With film financing facing a crunch, France's regions ("provinces") are expected to take a greater role in bank-rolling film-making. But local producers would prefer the regions' role to be cultural rather than economic.
The hotly contested subject was at the centre of a debate last week organised by l'Atelier Production du Centre Val-de-Loire (APCVL) in Vendome that was attended by an unusual mixture of film-makers and local council officials.
Financing for French film-makers has suffered from the crisis in pay-TV and the restrictions placed on France's once mighty tax-funds (SOFICAs). The Centre National de la Cinematographie (CNC) recently launched a discussion paper examining new forms of "alternative funding".
The French regions are already significant film backers, but their intentions and activities differ. One of the biggest, the Rhone-Alpes, adopts a strictly economic approach, putting up Euros 4.3m last year and taking co-producer credits. The Ile-de France (around but not including Paris), in contrast, decides which pictures to back using cultural criteria, irrespective of nationality. Having backed 17 projects to date, including James Ivory's Le Divorce and Guillaume Canet's Mon Idole, it last year provided Euros 2m, allotted in amounts ranging from Euros 150,000 to Euros 700,000.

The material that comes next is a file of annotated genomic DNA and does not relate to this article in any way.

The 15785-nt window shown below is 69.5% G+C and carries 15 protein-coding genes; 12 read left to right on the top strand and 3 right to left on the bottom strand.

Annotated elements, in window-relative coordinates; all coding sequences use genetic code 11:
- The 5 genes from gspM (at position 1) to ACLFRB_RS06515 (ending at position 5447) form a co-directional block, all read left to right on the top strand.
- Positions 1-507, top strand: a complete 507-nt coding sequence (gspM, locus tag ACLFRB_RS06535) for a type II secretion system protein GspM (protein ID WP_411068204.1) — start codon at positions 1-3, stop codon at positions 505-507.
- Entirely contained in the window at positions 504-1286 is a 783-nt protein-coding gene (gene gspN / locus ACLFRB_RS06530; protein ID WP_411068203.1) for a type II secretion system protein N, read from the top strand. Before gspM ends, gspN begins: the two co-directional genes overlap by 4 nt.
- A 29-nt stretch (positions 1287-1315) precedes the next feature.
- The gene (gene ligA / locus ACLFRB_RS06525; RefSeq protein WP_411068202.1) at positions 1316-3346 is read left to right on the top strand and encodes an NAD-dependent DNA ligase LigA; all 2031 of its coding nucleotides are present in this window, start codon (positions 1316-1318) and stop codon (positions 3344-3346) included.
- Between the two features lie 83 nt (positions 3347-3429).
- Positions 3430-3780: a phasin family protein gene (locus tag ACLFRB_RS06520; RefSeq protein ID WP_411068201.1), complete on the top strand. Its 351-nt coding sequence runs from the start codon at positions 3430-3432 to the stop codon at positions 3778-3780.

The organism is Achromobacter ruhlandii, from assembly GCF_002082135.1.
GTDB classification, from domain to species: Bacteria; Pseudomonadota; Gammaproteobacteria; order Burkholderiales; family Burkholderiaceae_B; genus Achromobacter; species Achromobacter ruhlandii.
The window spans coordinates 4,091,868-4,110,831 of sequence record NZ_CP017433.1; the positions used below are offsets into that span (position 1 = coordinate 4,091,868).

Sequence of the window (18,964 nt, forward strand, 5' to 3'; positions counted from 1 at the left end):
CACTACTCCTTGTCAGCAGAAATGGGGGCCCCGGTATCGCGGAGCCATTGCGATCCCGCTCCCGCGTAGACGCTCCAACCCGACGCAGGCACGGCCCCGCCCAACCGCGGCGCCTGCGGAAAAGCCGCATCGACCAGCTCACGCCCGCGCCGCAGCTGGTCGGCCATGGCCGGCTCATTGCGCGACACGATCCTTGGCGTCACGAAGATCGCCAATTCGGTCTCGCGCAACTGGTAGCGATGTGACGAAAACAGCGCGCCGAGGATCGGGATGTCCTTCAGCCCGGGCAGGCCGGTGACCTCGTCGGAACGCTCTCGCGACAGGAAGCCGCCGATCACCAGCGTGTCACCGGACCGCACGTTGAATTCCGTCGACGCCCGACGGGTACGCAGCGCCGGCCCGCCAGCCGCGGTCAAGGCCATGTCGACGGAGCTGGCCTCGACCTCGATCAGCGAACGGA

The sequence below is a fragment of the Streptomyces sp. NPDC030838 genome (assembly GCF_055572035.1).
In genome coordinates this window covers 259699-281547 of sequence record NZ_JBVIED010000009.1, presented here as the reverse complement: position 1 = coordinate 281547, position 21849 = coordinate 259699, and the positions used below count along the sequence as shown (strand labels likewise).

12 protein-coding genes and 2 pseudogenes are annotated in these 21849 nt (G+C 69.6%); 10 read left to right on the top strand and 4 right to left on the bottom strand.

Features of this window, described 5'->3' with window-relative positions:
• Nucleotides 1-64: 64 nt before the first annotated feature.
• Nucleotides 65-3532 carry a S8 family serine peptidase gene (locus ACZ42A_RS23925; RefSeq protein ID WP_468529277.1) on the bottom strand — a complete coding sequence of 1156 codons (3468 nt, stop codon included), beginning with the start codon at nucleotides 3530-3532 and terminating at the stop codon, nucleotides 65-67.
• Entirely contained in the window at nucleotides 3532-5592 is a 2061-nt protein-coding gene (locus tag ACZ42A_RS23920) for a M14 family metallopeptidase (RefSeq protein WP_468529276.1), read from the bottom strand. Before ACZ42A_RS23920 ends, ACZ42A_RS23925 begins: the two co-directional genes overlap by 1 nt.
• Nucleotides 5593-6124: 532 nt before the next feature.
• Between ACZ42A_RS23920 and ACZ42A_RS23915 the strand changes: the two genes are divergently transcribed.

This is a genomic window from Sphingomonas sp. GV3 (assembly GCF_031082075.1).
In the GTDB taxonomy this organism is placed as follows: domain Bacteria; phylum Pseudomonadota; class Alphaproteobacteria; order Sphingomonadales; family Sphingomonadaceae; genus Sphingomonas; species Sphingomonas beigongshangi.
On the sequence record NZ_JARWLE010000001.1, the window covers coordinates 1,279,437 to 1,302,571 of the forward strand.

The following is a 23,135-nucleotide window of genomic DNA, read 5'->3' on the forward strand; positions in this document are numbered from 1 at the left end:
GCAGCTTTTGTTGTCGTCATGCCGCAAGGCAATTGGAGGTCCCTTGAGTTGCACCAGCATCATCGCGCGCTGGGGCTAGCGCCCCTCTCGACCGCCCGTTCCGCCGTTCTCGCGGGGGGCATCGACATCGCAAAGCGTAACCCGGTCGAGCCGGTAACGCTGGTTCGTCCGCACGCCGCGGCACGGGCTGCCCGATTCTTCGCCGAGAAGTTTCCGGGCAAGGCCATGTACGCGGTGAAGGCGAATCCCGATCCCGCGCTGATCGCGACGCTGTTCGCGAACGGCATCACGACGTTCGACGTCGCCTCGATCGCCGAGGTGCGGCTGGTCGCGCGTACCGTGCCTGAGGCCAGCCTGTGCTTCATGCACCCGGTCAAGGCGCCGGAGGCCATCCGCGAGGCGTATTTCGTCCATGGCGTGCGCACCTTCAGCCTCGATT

Film professionals at Vendome expressed a clear preference for an Ile-de France-style cultural subsidy. They argued that a strictly economical or financial approach, in a sector where returns on investment are chronically fragile, could, in the medium term, lead to a withdrawal of the regions. They were also concerned by decision-making processes that are dependent on local politicians. "We must build another Great Wall of China between films and politicians", said Pascal Rogard, general secretary of author-director-producers' association l'ARP.